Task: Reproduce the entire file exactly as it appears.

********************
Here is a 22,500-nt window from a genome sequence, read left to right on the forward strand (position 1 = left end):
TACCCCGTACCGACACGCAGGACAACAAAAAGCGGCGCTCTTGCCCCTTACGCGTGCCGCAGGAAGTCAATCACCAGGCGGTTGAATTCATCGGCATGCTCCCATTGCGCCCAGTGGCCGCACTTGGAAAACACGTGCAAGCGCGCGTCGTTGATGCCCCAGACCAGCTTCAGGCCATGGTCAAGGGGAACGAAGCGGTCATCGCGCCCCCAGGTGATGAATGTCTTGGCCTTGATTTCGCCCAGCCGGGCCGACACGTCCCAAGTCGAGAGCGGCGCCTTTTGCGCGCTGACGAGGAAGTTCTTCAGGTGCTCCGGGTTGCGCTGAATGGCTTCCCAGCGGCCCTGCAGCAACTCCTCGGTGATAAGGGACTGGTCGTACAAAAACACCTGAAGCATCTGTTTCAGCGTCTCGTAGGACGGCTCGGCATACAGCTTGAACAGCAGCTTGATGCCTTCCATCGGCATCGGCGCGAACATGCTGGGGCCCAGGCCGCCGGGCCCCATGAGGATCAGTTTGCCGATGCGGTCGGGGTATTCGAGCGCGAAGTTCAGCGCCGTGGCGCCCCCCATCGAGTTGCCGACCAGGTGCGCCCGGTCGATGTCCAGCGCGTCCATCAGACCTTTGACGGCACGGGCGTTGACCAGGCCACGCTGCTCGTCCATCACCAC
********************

Here is a 22,500-nt window from a genome sequence, read left to right on the forward strand (position 1 = left end):
TACCCCGTACCGACACGCAGGACAACAAAAAGCGGCGCTCTTGCCCCTTACGCGTGCCGCAGGAAGTCAATCACCAGGCGGTTGAATTCATCGGCATGCTCCCATTGCGCCCAGTGGCCGCACTTGGAAAACACGTGCAAGCGCGCGTCGTTGATGCCCCAGACCAGCTTCAGGCCATGGTCAAGGGGAACGAAGCGGTCATCGCGCCCCCAGGTGATGAATGTCTTGGCCTTGATTTCGCCCAGCCGGGCCGACACGTCCCAAGTCGAGAGCGGCGCCTTTTGCGCGCTGACGAGGAAGTTCTTCAGGTGCTCCGGGTTGCGCTGAATGGCTTCCCAGCGGCCCTGCAGCAACTCCTCGGTGATAAGGGACTGGTCGTACAAAAACACCTGAAGCATCTGTTTCAGCGTCTCGTAGGACGGCTCGGCATACAGCTTGAACAGCAGCTTGATGCCTTCCATCGGCATCGGCGCGAACATGCTGGGGCCCAGGCCGCCGGGCCCCATGAGGATCAGTTTGCCGATGCGGTCGGGGTATTCGAGCGCGAAGTTCAGCGCCGTGGCGCCCCCCATCGAGTTGCCGACCAGGTGCGCCCGGTCGATGTCCAGCGCGTCCATCAGACCTTTGACGGCACGGGCGTTGACCAGGCCACGCTGCTCGTCCATCACCAC